- Bears have been active and have obtained food from campers improperly storing their food. The use of bear-resistant canisters is required for all overnight users (campers) in the Eastern High Peaks Wilderness and strongly recommended elsewhere. (9/25)
- The use of wood burning stoves is prohibited in the Eastern High Peaks. The ban on campfires applies to any type of use of wood as fuel to protect the trees and other vegetation from being damaged. (2014)
- The public easement agreement for the Adirondack Mountain Reserve (Ausable Club) only allows for hiking on designated trails and roads. (2014)
- The designated campsite on Big Slide Mountain Brook in Johns Brook Valley near the intersection with the Phelps Trail has been permanently closed due to site degradation. Other designated campsites are located across from the Howard Lean-to and just past Johns Brook Lodge. Signs on the hiking trail direct hikers to these sites. (2014)The new bridge on the East River Trail over the Hudson River is complete and the trail is reopened.(2013)
- The bridge over South Meadow Brook on the Klondike Trail has been replaced. The trail can now be accessed directly from the end of South Meadow Road. (2013)
- This past June the Adirondack Mountain Club's Professional Trail Crew built over 400 feet of bog-bridges on both sides of Boundary Peak to protect the alpine vegetation between Algonquin and Iroquois Peaks. (2013)
- A new bridge has been constructed over Roaring Brook on the Duck Hole-Henderson Lake Trail by the Student Conservation Association Adirondack Program under DEC guidance and direction. (2013)
- The first foot bridge on the Bradley Pond Trail has been dropped and is unusable. The stream can be forded /rock hopped most of time on the down stream side of the bridge site. (2013)
- A new foundation has been built for the Orebed Lean-to by Lean2 Rescue who had previously made repairs on the lean-to. (2013)
- The public easement agreement for the Adirondack Mountain Reserve (Ausable Club) allows hiking only on the designated trails and roads. Accessing the Lower or Upper Ausable Lakes is prohibited. (2013)
- Many of the herd paths found on Mount Marshall and some of the other trail-less peaks meander around the slopes of the mountain without reaching the peak. Those climbing these peaks should navigate with a map and compass rather than follow the paths created by others. (2013)
- The Northville-Placid Trail contains a large area of blowdown near the Seward Lean-to. A detour around the blowdown has been marked with pink flagging. (2013)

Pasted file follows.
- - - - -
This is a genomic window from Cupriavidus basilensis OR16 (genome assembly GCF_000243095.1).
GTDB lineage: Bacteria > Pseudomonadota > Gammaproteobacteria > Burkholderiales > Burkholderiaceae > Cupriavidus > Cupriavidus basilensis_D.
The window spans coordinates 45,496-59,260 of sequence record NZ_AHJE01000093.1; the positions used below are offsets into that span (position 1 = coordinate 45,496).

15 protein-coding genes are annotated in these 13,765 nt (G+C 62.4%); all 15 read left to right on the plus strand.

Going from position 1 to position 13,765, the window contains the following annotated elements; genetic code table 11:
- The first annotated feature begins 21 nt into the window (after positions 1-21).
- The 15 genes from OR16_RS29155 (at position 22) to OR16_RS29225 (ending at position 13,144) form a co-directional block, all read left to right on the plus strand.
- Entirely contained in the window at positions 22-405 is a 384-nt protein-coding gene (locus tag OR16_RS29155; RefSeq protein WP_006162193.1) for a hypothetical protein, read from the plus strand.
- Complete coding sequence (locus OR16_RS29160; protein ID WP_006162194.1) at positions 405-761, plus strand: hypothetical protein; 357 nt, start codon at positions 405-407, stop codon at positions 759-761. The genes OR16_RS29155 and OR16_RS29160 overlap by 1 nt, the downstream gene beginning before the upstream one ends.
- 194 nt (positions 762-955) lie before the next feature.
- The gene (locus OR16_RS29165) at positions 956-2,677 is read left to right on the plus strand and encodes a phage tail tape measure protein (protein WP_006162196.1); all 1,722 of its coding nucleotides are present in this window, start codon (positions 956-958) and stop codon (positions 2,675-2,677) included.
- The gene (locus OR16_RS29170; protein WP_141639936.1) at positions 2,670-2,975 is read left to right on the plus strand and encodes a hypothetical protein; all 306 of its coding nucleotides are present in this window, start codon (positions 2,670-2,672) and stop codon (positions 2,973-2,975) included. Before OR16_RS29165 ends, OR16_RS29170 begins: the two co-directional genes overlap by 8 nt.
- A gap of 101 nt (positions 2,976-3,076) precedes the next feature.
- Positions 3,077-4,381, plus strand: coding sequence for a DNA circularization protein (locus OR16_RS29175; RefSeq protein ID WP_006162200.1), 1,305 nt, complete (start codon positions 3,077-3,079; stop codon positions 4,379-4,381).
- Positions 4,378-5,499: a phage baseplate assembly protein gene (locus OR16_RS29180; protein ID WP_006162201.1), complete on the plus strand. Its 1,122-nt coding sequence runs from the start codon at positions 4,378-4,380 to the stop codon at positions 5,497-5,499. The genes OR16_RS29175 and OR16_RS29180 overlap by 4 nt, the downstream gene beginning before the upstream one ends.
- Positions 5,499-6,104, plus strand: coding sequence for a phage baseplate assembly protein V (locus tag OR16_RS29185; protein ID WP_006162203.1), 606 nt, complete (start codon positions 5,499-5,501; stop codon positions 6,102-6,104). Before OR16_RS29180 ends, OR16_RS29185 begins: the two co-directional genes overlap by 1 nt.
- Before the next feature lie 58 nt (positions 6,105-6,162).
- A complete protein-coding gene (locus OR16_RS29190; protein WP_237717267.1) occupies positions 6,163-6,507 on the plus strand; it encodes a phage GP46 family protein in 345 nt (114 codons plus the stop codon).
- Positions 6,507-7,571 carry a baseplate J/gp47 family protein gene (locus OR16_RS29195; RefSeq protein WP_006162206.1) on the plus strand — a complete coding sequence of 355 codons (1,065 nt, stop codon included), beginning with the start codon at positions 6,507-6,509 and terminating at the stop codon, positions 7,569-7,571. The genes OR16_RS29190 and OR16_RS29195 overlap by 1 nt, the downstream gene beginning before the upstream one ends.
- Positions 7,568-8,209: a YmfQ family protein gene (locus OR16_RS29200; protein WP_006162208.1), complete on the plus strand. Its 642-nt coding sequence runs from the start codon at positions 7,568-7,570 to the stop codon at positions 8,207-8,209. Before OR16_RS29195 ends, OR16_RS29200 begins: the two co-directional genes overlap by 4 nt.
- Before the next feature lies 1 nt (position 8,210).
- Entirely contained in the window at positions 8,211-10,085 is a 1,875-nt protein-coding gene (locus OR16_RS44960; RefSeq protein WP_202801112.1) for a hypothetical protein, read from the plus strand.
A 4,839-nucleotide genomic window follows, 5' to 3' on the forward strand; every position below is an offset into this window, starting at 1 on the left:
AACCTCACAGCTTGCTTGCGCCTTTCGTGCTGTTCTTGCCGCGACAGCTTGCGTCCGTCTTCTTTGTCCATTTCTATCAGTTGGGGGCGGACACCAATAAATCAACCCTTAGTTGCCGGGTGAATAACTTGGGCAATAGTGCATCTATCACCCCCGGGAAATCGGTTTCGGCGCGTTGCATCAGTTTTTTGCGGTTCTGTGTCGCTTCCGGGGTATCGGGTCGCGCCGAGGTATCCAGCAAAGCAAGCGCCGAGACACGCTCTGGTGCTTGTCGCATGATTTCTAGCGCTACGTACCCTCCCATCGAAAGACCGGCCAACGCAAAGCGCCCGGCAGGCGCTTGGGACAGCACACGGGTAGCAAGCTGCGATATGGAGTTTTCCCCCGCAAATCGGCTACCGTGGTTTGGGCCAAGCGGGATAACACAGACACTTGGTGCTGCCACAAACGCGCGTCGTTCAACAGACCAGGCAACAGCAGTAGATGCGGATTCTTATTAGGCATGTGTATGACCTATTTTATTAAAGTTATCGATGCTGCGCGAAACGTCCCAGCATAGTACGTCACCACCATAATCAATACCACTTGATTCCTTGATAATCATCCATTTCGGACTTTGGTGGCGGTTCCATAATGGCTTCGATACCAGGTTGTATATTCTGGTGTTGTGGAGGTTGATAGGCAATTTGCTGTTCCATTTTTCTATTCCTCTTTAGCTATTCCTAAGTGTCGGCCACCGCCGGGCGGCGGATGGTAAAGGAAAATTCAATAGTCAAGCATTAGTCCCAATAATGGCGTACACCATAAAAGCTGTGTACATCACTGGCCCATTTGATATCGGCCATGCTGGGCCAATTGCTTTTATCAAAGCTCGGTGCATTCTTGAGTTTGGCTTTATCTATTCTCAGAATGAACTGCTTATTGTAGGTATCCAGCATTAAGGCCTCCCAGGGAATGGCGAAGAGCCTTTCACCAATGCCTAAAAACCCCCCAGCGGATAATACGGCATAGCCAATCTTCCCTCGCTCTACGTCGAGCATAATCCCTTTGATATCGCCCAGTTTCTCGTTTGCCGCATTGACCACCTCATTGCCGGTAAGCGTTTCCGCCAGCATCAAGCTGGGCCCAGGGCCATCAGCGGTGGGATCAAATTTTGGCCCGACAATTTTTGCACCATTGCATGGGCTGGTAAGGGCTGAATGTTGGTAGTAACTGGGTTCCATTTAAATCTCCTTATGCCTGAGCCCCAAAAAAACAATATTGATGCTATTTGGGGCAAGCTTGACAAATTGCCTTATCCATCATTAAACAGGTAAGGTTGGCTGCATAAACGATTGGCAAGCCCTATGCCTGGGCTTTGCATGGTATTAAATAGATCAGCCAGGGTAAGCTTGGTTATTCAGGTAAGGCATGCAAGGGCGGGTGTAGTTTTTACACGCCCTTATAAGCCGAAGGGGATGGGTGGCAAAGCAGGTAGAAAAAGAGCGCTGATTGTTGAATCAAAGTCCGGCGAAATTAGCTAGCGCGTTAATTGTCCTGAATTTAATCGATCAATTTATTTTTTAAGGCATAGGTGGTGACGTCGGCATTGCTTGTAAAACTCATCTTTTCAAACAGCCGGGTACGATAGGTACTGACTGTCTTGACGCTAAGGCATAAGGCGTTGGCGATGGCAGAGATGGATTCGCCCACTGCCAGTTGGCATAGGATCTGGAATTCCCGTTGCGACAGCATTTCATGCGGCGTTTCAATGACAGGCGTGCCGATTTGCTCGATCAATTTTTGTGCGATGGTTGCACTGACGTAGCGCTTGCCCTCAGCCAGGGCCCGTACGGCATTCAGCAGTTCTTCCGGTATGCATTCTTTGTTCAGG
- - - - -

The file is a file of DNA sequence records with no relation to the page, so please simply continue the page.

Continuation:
- The Southside Trail from the Garden Trailhead to John's Brook Outpost is closed and DEC is not maintaining it at this time. (2012)
- The Cold Brook Trail between Lake Colden and Indian Pass is closed and DEC is not maintaining it at this time. (2012)
- Fixed ropes, harnesses and other equipment are often abandoned in the Trap Dike. Due to the age, weatherizing and wearing of these materials they are unsafe and should never be used. (2012)
- The low water route through the Deer Brook Flume on the Deer Brook Trail to Snow Mountain remains impassable due to severe erosion. (2011)
- The bridge on the road to the Garden Trailhead is restricted to 6000 pounds. (2011)
- The Calkins Creek Horse Trail has two bridges out, making it impassable for horse drawn wagons and difficult for horses. (2011)
Dix Mountain Wilderness
- The Slide Brook Lean-to on the Dix Trail from Elk Lake has been relocated. It was taken apart and rebuilt by the Adirondack 46ers. (2014)
- The public easement agreement for the Adirondack Mountain Reserve (Ausable Club) only allows for hiking, snowshoeing or skiing on the designated trails and roads. Traversing the Lower or Upper Ausable Lakes is prohibited. (2014)
- The Carry Trail from Adirondack Mountain Reserve to the Colvin Range Trail and the Colvin Range Trail have been cleared of blowdown by the Adirondack Trail Improvement Society and open to hikers. (2012)
Giant Mountain Wilderness
- Beaver activity has flooded the North Trail to Giant Mountain from 9N just past the lean-to. (2011)
Hurricane Mountain Wilderness
- The eastern trailhead to Hurricane Mountain is accessible via Hurricane Road in Elizabethtown. The road may be muddy. (6/26)
- A bridge on the Carlott Road, one of the roads to access the Jay Mountain Road from the southeast, is closed. (2012)
McKenzie Mountain Wilderness
- Hikers accessing Whiteface Landing should park at the newly developed and paved parking area along Route 86 immediately west of the bridge over the West Branch of the Ausable. A trail connects the parking area and Connery Pond Road. (2013)
Sentinel Range Wilderness
- All trails and facilities are in satisfactory condition. (2014)
Wilmington Wild Forest
- The map of the Beaver Brook Trail system has been updated to include a new 3.0 mile trail on the east side of Hardy Road. See the Beaver Brook Trail System web page for more information and a link to the map. (2013)
- A new trail segment has been completed connecting the hamlet of Wilmington's business district with a trail that leads to the remote and scenic Cooper Kiln Pond. The new three-mile trail segment will allow snowmobilers to travel from Wilmington, connect with the previously existing Cooper Kiln Pond Trail and travel another three miles to the pond. It creates a 12.6-mile round trip hiking opportunity. See the press release for more information. (2012)
- The outlet of Cooper Kill Pond is flooded by beaver activity. (2009)
More about Trail Information for the High Peaks:
- High Peaks Wilderness - Management Zones - Map depicting High Peaks Wilderness Management Zones A, B and C
- Beaver Brook Trail System - Maps and information for the multi-use Beaver Brook Trail System
- Beaver Brook Trail System Map - Map of the Beaver Brook Trail System
- Flume Trail System - Maps and information for the multi-use Flume Trail System.
- Flume Trail System Map - Map depiciting the Flume Trail System in the Wilmington Wild Forest